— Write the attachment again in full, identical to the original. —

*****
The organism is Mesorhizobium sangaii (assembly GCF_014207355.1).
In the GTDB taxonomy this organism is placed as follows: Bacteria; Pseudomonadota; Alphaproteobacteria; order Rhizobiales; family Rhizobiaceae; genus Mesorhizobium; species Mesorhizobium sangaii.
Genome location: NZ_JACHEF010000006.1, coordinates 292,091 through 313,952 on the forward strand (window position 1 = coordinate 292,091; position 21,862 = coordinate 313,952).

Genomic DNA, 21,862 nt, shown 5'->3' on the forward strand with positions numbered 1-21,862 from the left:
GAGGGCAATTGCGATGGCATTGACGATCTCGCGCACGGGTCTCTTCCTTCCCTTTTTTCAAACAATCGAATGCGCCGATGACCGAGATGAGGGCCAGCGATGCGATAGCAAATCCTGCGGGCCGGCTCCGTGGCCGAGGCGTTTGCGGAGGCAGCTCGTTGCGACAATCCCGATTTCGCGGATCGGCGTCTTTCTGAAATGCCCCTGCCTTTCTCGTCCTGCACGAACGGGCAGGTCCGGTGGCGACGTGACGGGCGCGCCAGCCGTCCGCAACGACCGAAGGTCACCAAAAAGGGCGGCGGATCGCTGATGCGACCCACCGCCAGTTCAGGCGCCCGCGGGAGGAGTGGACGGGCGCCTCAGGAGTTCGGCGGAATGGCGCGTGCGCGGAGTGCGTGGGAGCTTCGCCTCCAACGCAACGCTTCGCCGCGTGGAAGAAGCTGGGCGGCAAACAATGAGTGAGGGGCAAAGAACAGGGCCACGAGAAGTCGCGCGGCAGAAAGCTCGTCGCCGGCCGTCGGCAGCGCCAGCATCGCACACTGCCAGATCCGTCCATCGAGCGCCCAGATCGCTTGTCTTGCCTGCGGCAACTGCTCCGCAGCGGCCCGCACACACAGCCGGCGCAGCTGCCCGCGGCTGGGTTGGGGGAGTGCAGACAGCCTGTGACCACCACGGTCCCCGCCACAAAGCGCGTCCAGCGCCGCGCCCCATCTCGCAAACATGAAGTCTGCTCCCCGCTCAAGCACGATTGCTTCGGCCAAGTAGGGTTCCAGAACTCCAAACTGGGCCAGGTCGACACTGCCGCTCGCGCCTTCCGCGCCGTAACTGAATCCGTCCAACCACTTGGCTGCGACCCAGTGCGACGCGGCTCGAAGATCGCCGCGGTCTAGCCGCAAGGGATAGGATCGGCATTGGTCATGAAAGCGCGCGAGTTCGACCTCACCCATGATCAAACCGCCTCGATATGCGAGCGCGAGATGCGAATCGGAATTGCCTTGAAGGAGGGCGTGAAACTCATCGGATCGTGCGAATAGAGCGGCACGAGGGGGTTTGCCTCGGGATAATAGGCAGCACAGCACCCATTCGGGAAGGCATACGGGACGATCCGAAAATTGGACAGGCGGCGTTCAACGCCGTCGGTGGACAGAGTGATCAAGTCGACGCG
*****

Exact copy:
The organism is Mesorhizobium sangaii (assembly GCF_014207355.1).
In the GTDB taxonomy this organism is placed as follows: Bacteria; Pseudomonadota; Alphaproteobacteria; order Rhizobiales; family Rhizobiaceae; genus Mesorhizobium; species Mesorhizobium sangaii.
Genome location: NZ_JACHEF010000006.1, coordinates 292,091 through 313,952 on the forward strand (window position 1 = coordinate 292,091; position 21,862 = coordinate 313,952).

Genomic DNA, 21,862 nt, shown 5'->3' on the forward strand with positions numbered 1-21,862 from the left:
GAGGGCAATTGCGATGGCATTGACGATCTCGCGCACGGGTCTCTTCCTTCCCTTTTTTCAAACAATCGAATGCGCCGATGACCGAGATGAGGGCCAGCGATGCGATAGCAAATCCTGCGGGCCGGCTCCGTGGCCGAGGCGTTTGCGGAGGCAGCTCGTTGCGACAATCCCGATTTCGCGGATCGGCGTCTTTCTGAAATGCCCCTGCCTTTCTCGTCCTGCACGAACGGGCAGGTCCGGTGGCGACGTGACGGGCGCGCCAGCCGTCCGCAACGACCGAAGGTCACCAAAAAGGGCGGCGGATCGCTGATGCGACCCACCGCCAGTTCAGGCGCCCGCGGGAGGAGTGGACGGGCGCCTCAGGAGTTCGGCGGAATGGCGCGTGCGCGGAGTGCGTGGGAGCTTCGCCTCCAACGCAACGCTTCGCCGCGTGGAAGAAGCTGGGCGGCAAACAATGAGTGAGGGGCAAAGAACAGGGCCACGAGAAGTCGCGCGGCAGAAAGCTCGTCGCCGGCCGTCGGCAGCGCCAGCATCGCACACTGCCAGATCCGTCCATCGAGCGCCCAGATCGCTTGTCTTGCCTGCGGCAACTGCTCCGCAGCGGCCCGCACACACAGCCGGCGCAGCTGCCCGCGGCTGGGTTGGGGGAGTGCAGACAGCCTGTGACCACCACGGTCCCCGCCACAAAGCGCGTCCAGCGCCGCGCCCCATCTCGCAAACATGAAGTCTGCTCCCCGCTCAAGCACGATTGCTTCGGCCAAGTAGGGTTCCAGAACTCCAAACTGGGCCAGGTCGACACTGCCGCTCGCGCCTTCCGCGCCGTAACTGAATCCGTCCAACCACTTGGCTGCGACCCAGTGCGACGCGGCTCGAAGATCGCCGCGGTCTAGCCGCAAGGGATAGGATCGGCATTGGTCATGAAAGCGCGCGAGTTCGACCTCACCCATGATCAAACCGCCTCGATATGCGAGCGCGAGATGCGAATCGGAATTGCCTTGAAGGAGGGCGTGAAACTCATCGGATCGTGCGAATAGAGCGGCACGAGGGGGTTTGCCTCGGGATAATAGGCAGCACAGCACCCATTCGGGAAGGCATACGGGACGATCCGAAAATTGGACAGGCGGCGTTCAACGCCGTCGGTGGACAGAGTGATCAAGTCGACGCG